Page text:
that I went back to fulfill the arrangements, and which papers, with the agreement with Green and Camp, are in the hands of General Jackson, and at the time that this was going forward they were the only officers in command in this part of the country. General Jackson was not here and having done nothing only by consent of the authorities in command I think it hard that I should suffer.
[S. A. P.]
[Inclosure No. 2.]
[RICHMOND], January 14, 1862.
RESPECTED SIR: I find that I made a mistake in my statement. It had entirely slipped my memory that after I saw General Cooper at the Eutaw House where he gave me that letter to General Scott that I went back to Washington from there and it was then and there I again saw Camp and Green, Green for the first time, who was sent for by Camp and who returned with me to Baltimore to see Cooper. Not finding him at the Eutaw we went on to Frederick, where we found him and where I took that memorandum thee showed me yesterday. From there I third the horse and buggy for Romney and Winchester. thee is mistaken where Camp Carroll is. I am told here that it is within a mile and three-fourths of the Eutaw House and that General Cooper made Eutaw House his headquarters. So much for his heading his letter Camp Carroll. The other doubt in thy mind against me as regards influence with the President I cannot as yet satisfy thy mind, but will if life lasts. I also send a letter from wife* to me; not so much to parade here feelings as to show thee that she did send me a former letter in which my married daughter put $5, which was directed to the provost-marshal, Richmond, and to ask thee if thee pleases to inform me how I will find it is it has not been heard of by me. For the return of my letter with such information I will be much obliged. Excuse this freedom for I have none else to ask.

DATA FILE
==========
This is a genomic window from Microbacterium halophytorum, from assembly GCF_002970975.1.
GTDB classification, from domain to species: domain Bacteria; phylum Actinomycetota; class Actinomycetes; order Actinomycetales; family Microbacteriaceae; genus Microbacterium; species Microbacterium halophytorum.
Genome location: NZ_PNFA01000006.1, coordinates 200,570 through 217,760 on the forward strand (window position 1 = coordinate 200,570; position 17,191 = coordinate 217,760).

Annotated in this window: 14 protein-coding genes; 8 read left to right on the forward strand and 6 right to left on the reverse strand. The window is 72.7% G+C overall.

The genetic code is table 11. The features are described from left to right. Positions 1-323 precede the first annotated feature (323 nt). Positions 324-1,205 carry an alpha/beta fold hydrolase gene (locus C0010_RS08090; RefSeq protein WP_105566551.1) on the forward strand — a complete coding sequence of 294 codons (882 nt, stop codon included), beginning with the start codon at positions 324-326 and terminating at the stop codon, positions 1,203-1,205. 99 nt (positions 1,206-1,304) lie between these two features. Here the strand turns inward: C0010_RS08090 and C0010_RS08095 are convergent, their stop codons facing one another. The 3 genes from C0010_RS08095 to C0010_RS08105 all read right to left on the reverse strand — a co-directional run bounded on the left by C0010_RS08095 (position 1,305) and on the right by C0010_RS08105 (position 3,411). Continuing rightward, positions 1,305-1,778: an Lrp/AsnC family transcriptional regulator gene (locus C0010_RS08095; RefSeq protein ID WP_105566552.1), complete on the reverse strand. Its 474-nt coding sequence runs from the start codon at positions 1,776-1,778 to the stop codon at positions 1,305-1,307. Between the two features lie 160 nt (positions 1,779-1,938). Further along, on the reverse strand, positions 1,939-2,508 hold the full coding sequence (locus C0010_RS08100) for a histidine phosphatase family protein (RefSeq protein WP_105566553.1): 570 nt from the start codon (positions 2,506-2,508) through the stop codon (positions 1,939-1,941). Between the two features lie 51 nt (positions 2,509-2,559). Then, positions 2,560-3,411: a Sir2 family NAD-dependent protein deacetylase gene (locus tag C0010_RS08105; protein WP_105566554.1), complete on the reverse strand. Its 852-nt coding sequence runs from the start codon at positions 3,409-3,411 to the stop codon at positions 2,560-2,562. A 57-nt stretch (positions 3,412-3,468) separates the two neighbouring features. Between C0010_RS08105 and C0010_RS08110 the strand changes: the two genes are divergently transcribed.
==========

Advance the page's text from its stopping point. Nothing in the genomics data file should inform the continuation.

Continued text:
S. A. PANCOAST.
[Inclosure No. 3.]
VIRGINIA, County of Frederick, to wit:
Private John Allery this day made oath before me, a justice of the peace in and for said county, that a few days ago in conversation with him Samuel A. Pancoast, who resides at or near Bloomery, in Hampshire County, Va., inquired of him "If thee had a near relative who was a Union man and he inquired of thee the way to a particular place what would thee to - would thee tell him or not?" To which affiant replied, "Considering the state of things now I should certainly as a true Virginia arrest him. " He then asked affiant if he thought that would be treason. I replied, "I do not know. " He then said, "If thee call that treason, then I am guilty," as he had told two men the way to a particular place; that those two men came to this house and inquired the way to a particular place and he told them to way. This statement was accompanied by such question on the part of Samuel Pancoast as induced the affiant to believe that the two men referred to were passing from the South to the North.
Given under my hand this 31st day of August, 1861.
GEO. W. WARD,
Justice of the Peace.
*Omitted here; see p. 1531.